Readers in the surrounding towns and villages, whose access to reading matter was likely to be more limited than city dwellers, nevertheless had remote access to the city bookshops through newspaper advertising and bookseller’s catalogues. From the second half of the century newspapers were distributed to the main towns in the county: Youghal, Cloyne, Midleton, Castlemartyr, Cobh, Passage, Rathcormack, Kilworth, Kinsale, Mallow, Buttevant, Charleville, and westwards to Macroom, Bandon, Clonakilty, Rosscarbery, Skibereen, Bantry, Berehaven and Skull.[80] Readers in these towns could keep up-to-date with the latest publications from newspaper advertising and could place orders for books and periodicals through the newspaper agents. When William Flyn published The modern monitor in 1770 he informed readers of the Hibernian Chronicle that it would be on sale ‘at all the country places where this paper is left.’[81] Catalogues, lists of books published in newspapers, and advertising leaves in local publications, helped inform a dispersed readership, some of whom may have been unable to visit the city bookshops.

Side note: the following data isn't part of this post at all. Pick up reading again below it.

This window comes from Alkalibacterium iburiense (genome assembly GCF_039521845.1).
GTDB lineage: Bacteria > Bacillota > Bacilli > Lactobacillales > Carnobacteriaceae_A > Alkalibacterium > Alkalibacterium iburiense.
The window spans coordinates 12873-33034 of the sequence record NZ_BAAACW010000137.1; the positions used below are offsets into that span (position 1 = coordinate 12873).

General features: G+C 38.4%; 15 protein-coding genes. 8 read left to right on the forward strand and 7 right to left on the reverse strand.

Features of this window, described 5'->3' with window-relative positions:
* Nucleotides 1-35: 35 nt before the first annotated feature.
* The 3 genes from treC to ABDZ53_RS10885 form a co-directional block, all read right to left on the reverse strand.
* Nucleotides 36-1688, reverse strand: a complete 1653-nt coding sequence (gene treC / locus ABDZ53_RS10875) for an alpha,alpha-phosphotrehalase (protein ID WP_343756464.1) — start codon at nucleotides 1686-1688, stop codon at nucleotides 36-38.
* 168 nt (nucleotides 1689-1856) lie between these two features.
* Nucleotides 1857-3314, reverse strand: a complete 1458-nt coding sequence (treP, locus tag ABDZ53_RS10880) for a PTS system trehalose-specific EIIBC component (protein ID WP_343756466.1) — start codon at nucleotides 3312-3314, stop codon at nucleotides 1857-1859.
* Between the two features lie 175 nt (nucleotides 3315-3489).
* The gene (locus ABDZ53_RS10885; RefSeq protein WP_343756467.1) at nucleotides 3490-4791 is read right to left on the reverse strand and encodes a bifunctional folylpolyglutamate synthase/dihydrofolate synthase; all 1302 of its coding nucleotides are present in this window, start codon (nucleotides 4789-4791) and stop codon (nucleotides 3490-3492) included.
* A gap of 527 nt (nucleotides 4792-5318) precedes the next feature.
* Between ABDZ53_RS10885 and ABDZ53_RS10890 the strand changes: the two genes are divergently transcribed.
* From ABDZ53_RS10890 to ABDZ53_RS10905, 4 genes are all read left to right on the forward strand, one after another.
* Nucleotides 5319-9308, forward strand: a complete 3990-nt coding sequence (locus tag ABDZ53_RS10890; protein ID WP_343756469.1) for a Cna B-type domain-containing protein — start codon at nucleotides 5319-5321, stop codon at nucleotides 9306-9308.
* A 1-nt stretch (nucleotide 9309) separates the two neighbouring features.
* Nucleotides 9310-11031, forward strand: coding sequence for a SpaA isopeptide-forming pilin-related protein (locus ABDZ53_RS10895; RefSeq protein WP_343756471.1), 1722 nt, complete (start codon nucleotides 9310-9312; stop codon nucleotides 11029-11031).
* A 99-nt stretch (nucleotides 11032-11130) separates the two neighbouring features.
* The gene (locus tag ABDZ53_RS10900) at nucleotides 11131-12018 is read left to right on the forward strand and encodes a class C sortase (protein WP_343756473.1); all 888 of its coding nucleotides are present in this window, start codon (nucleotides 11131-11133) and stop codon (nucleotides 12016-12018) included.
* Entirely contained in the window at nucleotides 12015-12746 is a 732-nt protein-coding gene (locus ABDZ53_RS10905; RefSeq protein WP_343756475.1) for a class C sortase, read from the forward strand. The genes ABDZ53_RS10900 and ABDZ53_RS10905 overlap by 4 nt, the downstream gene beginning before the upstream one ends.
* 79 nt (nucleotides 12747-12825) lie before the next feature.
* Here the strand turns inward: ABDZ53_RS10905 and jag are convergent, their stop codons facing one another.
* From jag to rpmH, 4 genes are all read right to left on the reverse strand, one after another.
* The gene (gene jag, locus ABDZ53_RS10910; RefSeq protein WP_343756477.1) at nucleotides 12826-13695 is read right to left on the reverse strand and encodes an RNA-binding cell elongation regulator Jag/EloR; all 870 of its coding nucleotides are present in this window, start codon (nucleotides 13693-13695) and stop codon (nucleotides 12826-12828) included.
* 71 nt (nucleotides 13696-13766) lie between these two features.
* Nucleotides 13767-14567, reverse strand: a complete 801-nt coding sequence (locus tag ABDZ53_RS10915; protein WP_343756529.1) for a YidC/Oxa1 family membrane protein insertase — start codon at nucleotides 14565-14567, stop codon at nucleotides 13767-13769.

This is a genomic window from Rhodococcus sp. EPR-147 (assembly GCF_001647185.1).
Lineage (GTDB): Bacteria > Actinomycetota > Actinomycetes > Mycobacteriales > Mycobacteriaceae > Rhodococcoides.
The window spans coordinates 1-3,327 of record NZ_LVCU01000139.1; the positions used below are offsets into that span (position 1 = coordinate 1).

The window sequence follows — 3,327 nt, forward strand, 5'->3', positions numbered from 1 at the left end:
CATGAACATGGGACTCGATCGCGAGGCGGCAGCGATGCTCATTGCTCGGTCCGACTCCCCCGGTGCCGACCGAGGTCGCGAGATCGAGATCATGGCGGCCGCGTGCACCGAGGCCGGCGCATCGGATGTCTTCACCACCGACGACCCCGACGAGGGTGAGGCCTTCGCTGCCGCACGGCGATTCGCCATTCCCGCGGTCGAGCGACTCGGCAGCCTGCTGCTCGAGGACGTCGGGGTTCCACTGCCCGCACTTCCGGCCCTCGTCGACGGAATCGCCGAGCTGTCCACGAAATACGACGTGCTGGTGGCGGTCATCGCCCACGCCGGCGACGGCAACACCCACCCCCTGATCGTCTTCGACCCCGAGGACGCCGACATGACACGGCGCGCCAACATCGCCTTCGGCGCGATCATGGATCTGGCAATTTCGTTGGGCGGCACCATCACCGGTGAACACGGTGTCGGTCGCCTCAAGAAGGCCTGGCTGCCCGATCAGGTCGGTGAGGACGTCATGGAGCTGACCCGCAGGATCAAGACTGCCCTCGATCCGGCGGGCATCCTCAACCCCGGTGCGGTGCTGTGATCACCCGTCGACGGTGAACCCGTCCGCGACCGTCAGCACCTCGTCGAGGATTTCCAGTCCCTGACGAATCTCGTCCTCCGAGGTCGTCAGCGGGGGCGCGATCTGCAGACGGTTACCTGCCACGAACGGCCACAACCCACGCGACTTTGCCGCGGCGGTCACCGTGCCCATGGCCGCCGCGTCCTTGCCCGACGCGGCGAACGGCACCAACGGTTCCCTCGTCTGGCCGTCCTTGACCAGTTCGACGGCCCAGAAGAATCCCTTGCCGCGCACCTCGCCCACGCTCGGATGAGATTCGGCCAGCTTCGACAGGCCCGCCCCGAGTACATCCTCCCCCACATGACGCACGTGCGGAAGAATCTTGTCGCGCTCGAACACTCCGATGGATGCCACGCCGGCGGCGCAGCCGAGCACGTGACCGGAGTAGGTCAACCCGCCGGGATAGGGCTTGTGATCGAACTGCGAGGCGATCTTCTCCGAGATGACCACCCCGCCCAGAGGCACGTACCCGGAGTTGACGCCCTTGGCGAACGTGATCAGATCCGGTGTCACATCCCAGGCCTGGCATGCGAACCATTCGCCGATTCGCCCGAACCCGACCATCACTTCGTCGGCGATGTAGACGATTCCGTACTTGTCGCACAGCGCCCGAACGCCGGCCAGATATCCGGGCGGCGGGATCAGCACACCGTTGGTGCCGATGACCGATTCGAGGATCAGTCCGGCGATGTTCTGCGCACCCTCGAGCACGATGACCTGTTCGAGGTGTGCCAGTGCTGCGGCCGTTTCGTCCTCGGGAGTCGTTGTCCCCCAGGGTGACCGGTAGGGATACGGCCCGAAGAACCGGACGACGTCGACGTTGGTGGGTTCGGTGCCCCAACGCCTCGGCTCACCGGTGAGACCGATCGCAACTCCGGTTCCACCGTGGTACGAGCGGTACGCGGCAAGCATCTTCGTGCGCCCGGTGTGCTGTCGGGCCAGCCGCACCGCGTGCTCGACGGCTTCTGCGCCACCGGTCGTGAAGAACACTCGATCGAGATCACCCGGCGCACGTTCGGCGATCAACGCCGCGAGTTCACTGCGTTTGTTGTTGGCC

Anthony Edwards issued a priced catalogue of his stock in 1785, and a supplementary short catalogue at the back of Edwards’s Cork remembrancer in 1792.[82] As well as books and periodicals in English and French, he stocked religious works, school books, plays, almanacs, directories, pocket ledgers, memorandum books, and ‘all public acts of parliament, as soon as printed’. School books included grammars and dictionaries in Greek, Latin, French, English, Irish, Italian, Spanish and Portuguese, and for the young ‘Newbery and Burton books, for the amusement of children’. He carried a range of devotional works and prayer books, many intended for the wholesale market. He printed editions of The new week’s preparation from 1793.[83] His own publication, a new edition of Mann’s Catechism, sold at 4d. each, or £1.4s. per hundred. Prayer books in various sizes and bindings ranged in price from 1s.6d. to £2.5s.6d. His wide-ranging stock included musical instruments and ruled music books, maps, stationery, paper and patent medicines. His printing work, encompassing books, pamphlets, and a newspaper, The Cork Courier (1793-94), was probably largely taken up with jobbing work for businesses and the administration. He lists such items as ‘shop-bills, hand-bills, leases, brewers permits, landlords receipts, tithe notes, manor-court processes and decrees; Free-Masons summonses, magistrates informations, warrants, recognizances, commitals and supercedeses, promissory notes, freeman’s passes &c.’, almost certainly the bread-and-butter trade of a bookseller outside the metropolis.